People don’t understand that there is no closure with grief, whether you are grieving the living or the dead. Grief doesn’t just end or go away. It comes in waves, as they say. Eventually, the waves might be farther apart or smaller at times, but they never stop coming. Grief hits you at the most random times. It comes when you least expect it. I can’t tell you the toll it has taken on me over the last eight and a half years since my mom was diagnosed with Alzheimer’s.

I am not who I used to be.

I am different now. I am sad. My heart and my soul are heavy.

But, no one wants to hear that. Everyone wants to hear that my mom is doing well, that I’m doing well. People don’t want to hear about all of the things my mom can no longer do. They don’t want to listen to me talk about how much I miss her. They don’t really want me to talk about her at all. A lot of people never even ask me about her anymore. It’s as if she’s already dead. Dead and gone and totally forgotten about. If someone does ask about her, I feel as though there is a time limit for how long I’m allowed to talk about her. Or a limit as to how much I can share. People eventually stop listening. It’s too hard. They stop liking or commenting on my Facebook posts about her, especially the sad ones. It’s too hard for them to read about my harsh reality.

My grief for my mom is soul-crushing. It’s life-altering. It’s never-ending. I’m sorry that my grief makes you uncomfortable, but how the hell do you think I feel? After all, this is my grief. Not yours. I can’t keep all of the things I’ve said here bottled up inside. I can’t bury my emotions deep within myself and pretend that they’re not there.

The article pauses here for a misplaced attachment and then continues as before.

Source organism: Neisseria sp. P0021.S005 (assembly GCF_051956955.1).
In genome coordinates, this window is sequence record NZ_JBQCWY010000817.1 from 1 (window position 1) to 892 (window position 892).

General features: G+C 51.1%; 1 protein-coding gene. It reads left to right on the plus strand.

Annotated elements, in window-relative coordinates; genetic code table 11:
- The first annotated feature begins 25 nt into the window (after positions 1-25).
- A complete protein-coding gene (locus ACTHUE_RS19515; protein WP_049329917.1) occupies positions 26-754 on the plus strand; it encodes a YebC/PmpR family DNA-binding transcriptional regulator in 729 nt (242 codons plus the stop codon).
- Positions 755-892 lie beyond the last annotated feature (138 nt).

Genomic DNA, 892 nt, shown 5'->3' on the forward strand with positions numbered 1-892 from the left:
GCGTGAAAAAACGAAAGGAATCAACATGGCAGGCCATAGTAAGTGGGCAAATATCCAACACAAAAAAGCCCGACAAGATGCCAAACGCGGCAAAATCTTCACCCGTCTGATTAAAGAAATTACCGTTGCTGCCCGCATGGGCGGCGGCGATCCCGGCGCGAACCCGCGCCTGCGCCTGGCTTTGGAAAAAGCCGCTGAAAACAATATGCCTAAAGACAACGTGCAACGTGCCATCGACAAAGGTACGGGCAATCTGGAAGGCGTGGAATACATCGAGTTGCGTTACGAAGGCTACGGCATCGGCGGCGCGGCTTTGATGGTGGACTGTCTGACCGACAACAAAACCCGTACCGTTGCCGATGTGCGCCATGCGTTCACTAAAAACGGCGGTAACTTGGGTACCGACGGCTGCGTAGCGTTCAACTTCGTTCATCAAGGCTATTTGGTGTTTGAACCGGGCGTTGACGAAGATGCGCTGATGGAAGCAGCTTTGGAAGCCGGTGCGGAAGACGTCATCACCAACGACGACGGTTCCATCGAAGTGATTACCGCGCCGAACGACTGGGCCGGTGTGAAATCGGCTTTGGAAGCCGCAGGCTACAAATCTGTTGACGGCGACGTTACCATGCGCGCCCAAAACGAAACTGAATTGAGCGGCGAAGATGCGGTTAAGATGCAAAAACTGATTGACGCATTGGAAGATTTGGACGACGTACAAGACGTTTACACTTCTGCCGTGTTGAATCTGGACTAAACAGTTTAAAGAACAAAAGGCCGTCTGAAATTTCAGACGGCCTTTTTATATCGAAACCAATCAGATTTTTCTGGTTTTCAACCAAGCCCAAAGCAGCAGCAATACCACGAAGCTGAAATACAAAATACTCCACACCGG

I need to talk about my grief. I need to talk about my mom.

I need to share my sadness and my pain. I need to talk about how much I miss her. About how much I wish I could do the things with her that you do with your mom. Not to make you feel bad or guilty, but to make me feel better. To validate my feelings and to acknowledge how much this sucks. It absolutely freaking sucks. I’m sorry that my grief makes you uncomfortable, but I won’t let that stop me from talking about it. I will continue to share my pain in an attempt to lessen it. I will continue to post about it on my blog and social media to let others know they are not alone.

I’m sorry that my grief makes you uncomfortable, but please don’t give up on me. Please don’t abandon me. You can turn a blind eye to my grief. You can walk away from it. I can’t. I’m living it.

And I need support now more than ever.

Originally published on the author’s blog

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You Cannot Control Seasons of Grief; You Can Only Move Through Them

This is Grief

Lauren Dykovitz

Lauren Dykovitz is a blogger and author. She lives in Florida with her husband and two black labs. Her mom, Jerie, was diagnosed with Alzheimer’s disease in 2010 at age 62. Lauren was only 25 years old at the time. Jerie is still living with advanced Alzheimer's. Lauren writes about her experience on her blog, Life, Love, and Alzheimer’s. She has also been a contributing writer for several other Alzheimer’s blogs and websites. Lauren self-published her first book, Learning to Weather the Storm: A Story of Life, Love, and Alzheimer's. She is also a member of AlzAuthors, a group of over 160 authors who have written books about Alzheimer’s and dementia. Please visit lifeloveandalzheimers.com to read more about Lauren’s journey.